The new virus emerging from a live animal market in southern China has worrisome echoes of severe acute respiratory syndrome, or SARS, which killed 774 people worldwide in 2002 and 2003.
Two people have died from the new virus, which is closely related to the SARS virus. Sixty-two people have become ill. Three travelers have carried it to Thailand and Japan.
Georgetown University infectious diseases physician Daniel Lucey worked on SARS in 2003 in China, Hong Kong and Toronto.
He says this outbreak is different in three ways.
Chinese scientists have tools that were not available in 2002. They had the acumen to look for something new. And they had something else that was missing during SARS: the transparency to warn the world.
The world first heard about a new disease coming out of Wuhan, China, Dec. 31.
A week later, Chinese researchers announced they had identified the culprit. The following week, German researchers developed the first diagnostic test.
That’s fast. “It’s truly an incredible accomplishment,” Lucey said.
In the early 2000s, scientists looking for a virus had to grow it in animal cells in petri dishes.
The problem with SARS was “it didn’t grow in any of the usual cell lines. One of the University of Hong Kong scientists had the idea, ‘Well, let’s just try some other cell lines. Why not? What’s to lose?’ And it grew in one that nobody expected it to grow in," Lucey said.
Then the researchers had to grow enough of the virus to isolate its DNA and read its genetic code, a process known as sequencing.
The technology has advanced tremendously in the past decade and a half. “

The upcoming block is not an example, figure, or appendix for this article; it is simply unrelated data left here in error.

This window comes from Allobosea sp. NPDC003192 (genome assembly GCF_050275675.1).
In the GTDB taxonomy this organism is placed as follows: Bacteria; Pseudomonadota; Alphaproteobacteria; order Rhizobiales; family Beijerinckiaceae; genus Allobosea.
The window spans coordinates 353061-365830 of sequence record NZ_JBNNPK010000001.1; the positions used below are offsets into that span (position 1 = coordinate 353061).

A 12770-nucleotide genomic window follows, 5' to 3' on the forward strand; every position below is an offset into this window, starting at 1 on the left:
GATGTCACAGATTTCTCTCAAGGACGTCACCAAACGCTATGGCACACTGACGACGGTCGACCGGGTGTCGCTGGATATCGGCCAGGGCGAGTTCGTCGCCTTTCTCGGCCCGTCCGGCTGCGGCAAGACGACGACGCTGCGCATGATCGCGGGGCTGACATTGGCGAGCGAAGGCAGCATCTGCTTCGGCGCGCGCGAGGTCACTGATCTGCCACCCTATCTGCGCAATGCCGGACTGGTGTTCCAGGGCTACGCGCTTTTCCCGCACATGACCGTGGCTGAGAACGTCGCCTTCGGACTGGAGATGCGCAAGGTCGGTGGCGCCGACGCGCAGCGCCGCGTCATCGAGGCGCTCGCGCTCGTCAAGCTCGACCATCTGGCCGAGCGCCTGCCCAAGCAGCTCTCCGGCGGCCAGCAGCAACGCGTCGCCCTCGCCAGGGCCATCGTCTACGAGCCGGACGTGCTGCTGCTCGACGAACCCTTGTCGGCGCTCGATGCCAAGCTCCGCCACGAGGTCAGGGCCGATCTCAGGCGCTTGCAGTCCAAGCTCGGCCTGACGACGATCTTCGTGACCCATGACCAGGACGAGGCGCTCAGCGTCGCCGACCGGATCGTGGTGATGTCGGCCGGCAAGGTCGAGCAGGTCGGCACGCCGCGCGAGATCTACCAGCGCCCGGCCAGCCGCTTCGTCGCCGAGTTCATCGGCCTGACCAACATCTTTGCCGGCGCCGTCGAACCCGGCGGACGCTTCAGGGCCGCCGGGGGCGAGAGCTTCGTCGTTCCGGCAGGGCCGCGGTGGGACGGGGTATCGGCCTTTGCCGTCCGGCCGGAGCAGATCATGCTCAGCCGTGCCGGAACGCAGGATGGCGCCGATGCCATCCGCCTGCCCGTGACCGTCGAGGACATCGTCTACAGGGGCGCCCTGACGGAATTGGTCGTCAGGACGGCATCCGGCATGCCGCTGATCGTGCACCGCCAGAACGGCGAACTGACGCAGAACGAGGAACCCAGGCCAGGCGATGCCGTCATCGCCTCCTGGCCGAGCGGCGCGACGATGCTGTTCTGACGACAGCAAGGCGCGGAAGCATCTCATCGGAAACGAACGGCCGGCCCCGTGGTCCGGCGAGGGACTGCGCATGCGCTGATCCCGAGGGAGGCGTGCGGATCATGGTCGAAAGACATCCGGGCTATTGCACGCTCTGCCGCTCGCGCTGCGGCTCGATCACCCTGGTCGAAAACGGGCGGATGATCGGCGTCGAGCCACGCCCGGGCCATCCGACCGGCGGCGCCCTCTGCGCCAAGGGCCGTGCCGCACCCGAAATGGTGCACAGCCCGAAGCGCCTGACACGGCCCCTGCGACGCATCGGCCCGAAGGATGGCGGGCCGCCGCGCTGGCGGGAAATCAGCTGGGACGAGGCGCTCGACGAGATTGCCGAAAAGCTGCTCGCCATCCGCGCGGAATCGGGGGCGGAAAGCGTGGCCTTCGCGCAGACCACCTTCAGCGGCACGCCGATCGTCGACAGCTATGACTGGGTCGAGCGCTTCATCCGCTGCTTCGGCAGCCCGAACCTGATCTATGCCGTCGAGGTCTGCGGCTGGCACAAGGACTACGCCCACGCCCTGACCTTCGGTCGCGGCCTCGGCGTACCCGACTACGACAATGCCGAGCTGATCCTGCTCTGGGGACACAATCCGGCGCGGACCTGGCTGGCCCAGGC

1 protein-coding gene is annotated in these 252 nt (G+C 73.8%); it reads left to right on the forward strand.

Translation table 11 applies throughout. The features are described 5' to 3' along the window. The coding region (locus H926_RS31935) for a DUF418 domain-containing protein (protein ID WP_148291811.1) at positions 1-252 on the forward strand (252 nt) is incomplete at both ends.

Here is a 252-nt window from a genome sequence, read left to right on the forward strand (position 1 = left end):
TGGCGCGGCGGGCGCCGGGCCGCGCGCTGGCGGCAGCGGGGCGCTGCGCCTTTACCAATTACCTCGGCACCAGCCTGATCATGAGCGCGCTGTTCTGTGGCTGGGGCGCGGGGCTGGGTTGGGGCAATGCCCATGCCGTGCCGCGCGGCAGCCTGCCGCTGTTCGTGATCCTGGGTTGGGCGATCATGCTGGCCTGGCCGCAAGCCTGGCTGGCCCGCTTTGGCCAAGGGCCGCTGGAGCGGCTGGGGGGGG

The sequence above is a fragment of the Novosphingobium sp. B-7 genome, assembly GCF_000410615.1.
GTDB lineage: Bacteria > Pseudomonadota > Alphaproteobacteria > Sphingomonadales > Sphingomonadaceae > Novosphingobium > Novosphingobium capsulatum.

Back then, it took days to sequence,” Lucey said. “Now, it can take hours.”
Scientists don’t even need to grow the virus in cells anymore. They can directly detect extremely small amounts of viral DNA in a patient’s spit or blood.
Pneumonia in pneumonia season
Having the right tool is important, but what’s more important, Lucey added, is thinking to use it at a time when it’s not obvious.
It’s winter in China, he said, and “it’s a tribute to the insight of the Chinese clinicians to recognize that there’s a new infectious disease causing pneumonia in the middle of pneumonia (or flu) season."
Lucey said that didn’t happen in the first outbreak of Middle East respiratory syndrome, or MERS, which has killed more than 850 people.
In April 2012, 13 health care workers at a hospital in Zarqa, Jordan, came down with pneumonia. Two died. Tests for known viruses, including SARS, came up negative.
Later, in September, a Saudi man died of pneumonia, and scientists determined that a novel virus was causing what was dubbed MERS. Only then did researchers go back and find the MERS virus in samples from the Jordanian patients.
Lucey also credits the Chinese scientists for getting the word out quickly. China drew criticism for covering up the spread of SARS in 2002. “
You need to have the frame of mind and the political will and the scientific wherewithal to share the information with the world immediately so that diagnostics can be developed immediately,” he said. “And that’s what’s happened. China has done all those things.”
However, some information is still missing.
The three patients who carried the virus outside China came from Wuhan but have no known link to the animal market identified as the source of the other infections.
"It just suggests to me that there are other people in Wuhan that are infected, and/or other animal markets,” Lucey said. “The virus is out of the bag,” he added. “I’m afraid we’re at the beginning of the beginning, and a long way to go.”